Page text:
Wednesday, May 23, 2012

Monday, May 21, 2012

Greek Power (Not a Post About Fraternities)


I don't know much about international macroeconomics, to put it mildly, but I know a little about game theory. So I've been puzzled by the way the Greek government just let the Germans roll over them in the euro crisis. Not exactly Spartan, except in the life they were signing up for.

The story in brief: Greece, having run up big budget deficits and lied about it, needs to get money from the rest of Europe (which basically means Germany) to avoid defaulting on its debt.  Germany has said OK, on the condition that that Greece make savage budget cuts, which have tipped Greece into a real live depression. The questions are (1) how much to ease up on Spartan austerity, and (2) whether Germany should be asked to do anything  that might ameliorate the situation (such as following a more expansionary fiscal policy itself, or even allowing a little more inflation in Europe). Germany's answers appear to be (1) not at all, and (2) no.

The conventional interpretation is that it's a simple application of the cynic's golden rule: he who has the gold makes the  rules. Germany has the money, Greece needs the money, end of story.

But does Germany really have all the power here? One way to evaluate the balance of power is to look at how well Greece does with and without Germany's cooperation, and compare that to how well Germany does with and without Greece's cooperation.

Skipping over details, here's the choice. Alternative A: Germany bails out Greece, in return for savage austerity (think Great Depression). Alternative B: Greece defaults and, presumably leaves the euro. Greece then has a very hard time borrowing money to pay its bills, and Greeks are furious when they see that their savings are worth a lot less in drachmas than in euros. Let's assume that Alternative B is perceived  by the Greeks as somewhat worse than Alternative A.

But consider how it looks from Germany's perspective. Alternative A: Germany goes on pouring (some) money down a (small) rathole. Alternative B: German banks take a (smallish) hit on loans to Greece. Greece leaves the euro. Speculation, in both senses, arises over whether Spain and Italy will be next. Since those two countries together are bigger than Germany, and more than ten times as big as Greece, bailing them out starts to look problematic. There's a good chance of panic about lending to countries on the European "periphery," which leads to those countries' having to pay much higher interest rates, which increases budget deficits, leading to more defaults, which end up breaking up the euro altogether, with unknown consequences for the whole idea of European unity.

Looked at this way, it seems clear that Alternative B is a lot worse for Germany than Alternative A. This means that Greece has some bargaining power if it threatens to default. Default would be bad for Greece (let's assume), but also bad for Germany. There's a strong resemblance to a game of Chicken, with each side trying to bluff the other: Greece trying to convince everyone that default is an option, Germany trying to convince everyone that it's not.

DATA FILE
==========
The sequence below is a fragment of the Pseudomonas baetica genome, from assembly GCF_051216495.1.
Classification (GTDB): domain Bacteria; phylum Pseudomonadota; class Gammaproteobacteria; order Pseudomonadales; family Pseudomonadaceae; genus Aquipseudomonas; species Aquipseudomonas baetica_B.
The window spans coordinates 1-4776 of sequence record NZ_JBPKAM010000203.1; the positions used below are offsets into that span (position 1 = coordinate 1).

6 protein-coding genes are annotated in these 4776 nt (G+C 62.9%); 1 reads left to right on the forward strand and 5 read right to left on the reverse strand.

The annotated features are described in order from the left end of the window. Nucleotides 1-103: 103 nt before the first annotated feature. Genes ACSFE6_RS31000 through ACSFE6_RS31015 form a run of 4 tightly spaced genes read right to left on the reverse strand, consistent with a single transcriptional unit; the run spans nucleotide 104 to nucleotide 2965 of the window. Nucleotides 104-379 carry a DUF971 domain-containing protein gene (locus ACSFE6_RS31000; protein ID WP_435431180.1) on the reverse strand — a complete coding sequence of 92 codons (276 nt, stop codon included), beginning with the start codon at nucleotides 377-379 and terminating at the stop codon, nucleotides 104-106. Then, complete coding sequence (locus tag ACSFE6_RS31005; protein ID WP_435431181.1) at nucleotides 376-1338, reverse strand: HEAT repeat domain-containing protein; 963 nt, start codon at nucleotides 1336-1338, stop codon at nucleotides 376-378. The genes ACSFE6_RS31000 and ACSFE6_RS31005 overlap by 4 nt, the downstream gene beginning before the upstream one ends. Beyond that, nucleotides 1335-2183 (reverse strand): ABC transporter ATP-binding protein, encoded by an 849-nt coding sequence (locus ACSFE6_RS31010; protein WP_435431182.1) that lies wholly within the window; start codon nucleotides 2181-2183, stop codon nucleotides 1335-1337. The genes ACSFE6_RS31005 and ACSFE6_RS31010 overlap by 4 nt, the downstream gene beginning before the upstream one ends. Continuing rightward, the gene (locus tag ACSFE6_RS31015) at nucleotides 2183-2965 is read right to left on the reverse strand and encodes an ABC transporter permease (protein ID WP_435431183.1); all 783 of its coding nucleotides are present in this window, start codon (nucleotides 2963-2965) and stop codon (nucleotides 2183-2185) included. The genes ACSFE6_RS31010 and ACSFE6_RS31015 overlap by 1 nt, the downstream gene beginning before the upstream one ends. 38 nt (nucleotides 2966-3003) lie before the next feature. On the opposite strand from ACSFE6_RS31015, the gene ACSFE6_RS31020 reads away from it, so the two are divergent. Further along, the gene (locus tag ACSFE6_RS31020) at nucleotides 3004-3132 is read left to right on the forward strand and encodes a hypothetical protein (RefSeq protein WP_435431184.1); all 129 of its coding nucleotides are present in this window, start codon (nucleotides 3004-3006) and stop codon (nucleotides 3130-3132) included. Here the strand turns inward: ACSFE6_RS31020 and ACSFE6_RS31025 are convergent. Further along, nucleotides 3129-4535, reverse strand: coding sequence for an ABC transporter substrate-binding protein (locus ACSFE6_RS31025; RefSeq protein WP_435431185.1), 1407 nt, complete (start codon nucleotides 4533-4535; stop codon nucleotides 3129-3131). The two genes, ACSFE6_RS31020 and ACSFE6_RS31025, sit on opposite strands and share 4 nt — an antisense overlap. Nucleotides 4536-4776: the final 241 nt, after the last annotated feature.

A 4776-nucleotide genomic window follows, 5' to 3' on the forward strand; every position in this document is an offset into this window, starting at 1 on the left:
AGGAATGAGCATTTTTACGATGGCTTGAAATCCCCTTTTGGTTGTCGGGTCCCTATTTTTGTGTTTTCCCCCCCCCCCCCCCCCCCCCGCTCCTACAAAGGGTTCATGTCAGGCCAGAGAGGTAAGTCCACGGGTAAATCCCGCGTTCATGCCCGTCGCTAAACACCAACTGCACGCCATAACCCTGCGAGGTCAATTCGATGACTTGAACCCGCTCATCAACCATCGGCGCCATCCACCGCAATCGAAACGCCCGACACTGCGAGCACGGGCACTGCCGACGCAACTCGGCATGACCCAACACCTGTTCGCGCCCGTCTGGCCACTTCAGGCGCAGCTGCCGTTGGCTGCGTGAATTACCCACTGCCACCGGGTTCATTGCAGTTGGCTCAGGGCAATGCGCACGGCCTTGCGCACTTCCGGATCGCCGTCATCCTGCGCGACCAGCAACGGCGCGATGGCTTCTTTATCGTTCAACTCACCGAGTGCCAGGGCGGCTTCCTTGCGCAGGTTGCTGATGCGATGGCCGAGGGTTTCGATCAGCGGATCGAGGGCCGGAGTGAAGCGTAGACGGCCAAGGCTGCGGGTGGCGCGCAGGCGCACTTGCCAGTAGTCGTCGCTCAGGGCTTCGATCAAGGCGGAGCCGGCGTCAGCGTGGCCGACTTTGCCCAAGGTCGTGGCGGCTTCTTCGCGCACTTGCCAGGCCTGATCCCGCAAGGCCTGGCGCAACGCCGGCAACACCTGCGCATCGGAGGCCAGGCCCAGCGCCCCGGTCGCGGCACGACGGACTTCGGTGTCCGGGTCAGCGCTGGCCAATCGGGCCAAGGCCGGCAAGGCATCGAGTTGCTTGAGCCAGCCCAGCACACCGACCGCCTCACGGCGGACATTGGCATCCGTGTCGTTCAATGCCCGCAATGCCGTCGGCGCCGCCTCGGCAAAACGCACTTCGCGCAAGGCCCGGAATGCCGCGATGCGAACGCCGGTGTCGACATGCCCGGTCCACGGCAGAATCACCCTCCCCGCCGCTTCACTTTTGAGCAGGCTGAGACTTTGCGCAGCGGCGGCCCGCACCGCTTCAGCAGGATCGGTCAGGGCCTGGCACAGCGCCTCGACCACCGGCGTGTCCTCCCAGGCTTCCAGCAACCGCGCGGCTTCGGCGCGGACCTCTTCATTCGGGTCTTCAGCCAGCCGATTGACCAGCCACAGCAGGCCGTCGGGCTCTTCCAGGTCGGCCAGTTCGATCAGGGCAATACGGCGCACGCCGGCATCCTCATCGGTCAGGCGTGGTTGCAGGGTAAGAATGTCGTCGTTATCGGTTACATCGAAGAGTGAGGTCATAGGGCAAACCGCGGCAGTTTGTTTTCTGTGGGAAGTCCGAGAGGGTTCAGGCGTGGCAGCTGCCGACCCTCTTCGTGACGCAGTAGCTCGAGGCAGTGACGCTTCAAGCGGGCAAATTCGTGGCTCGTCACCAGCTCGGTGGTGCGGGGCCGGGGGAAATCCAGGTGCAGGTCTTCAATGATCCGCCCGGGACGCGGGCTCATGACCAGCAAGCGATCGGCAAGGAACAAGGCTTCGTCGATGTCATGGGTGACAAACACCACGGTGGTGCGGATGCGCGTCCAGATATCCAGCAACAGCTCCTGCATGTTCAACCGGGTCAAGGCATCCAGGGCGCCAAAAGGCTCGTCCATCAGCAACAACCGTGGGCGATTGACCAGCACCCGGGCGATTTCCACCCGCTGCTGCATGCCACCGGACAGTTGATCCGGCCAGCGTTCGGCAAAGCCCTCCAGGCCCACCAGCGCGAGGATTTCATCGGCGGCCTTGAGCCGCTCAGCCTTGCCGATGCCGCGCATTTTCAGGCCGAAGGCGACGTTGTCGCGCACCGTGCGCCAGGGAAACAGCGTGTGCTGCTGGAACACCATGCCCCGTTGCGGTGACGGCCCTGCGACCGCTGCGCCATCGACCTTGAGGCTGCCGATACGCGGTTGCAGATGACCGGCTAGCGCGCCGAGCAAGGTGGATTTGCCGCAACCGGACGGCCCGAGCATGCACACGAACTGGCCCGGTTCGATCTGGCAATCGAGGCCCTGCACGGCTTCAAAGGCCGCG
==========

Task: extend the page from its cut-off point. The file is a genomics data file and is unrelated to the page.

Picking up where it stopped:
Recent elections in Greece, where the two main parties were thrashed, of course strengthen Greece's bargaining power. As in any game of Chicken, it is helpful, though risky, to be able to tie one's own hands. If you're driving toward a head-on collision with some who has disconnected his steering, you will (probably) swerve before you crash. In this case Greece's negotiators get more leverage from being able to say, "I see your point of view, but my people will never go for that."

A few final words about Germany's tendency to moralize about how Greece screwed up and should pay the price. After World War One, the Allies imposed harsh reparations on Germany in the Treaty of Versailles. These are generally considered to have led to economic depression in Germany and thence to the rise of Hitler. So at the end of World War Two, the Allies decided not to repeat their mistake, and the U.S. established the Marshall Plan instead, even though Germany's responsibility for the devastation of Europe was if anything greater than in the previous war. It's ironic that it is Germany that seems most willing to engage in finger-pointing, and least willing to learn the lessons of Versailles.

Friday, May 18, 2012

We Are Everywhere


The New York Times ran a story Friday about crony capitalism in China, in which family members of high-ranking Party officials get involved in big investments by foreign companies. Obviously these family members are trying to make their foreign partners comfortable: the son of a former prime minister, now CEO of one of China's largest investment banks, calls himself Levin Zhu. Will his grandson be named Hymie? Stay tuned.

Friday, May 11, 2012

Tragically Unhip


If I just heard Andrea Mitchell correctly on MSNBC:

British Prime Minister David Cameron sent a message of condolences to his friend Rebekah Brooks when she had to resign as editor of the News of the World over the phone-hacking scandal. Oddly, he signed the message "LOL." LOL? That seems a cruel thing to say in a message of condolences. It seems he thought that meant "lots of love." LOL.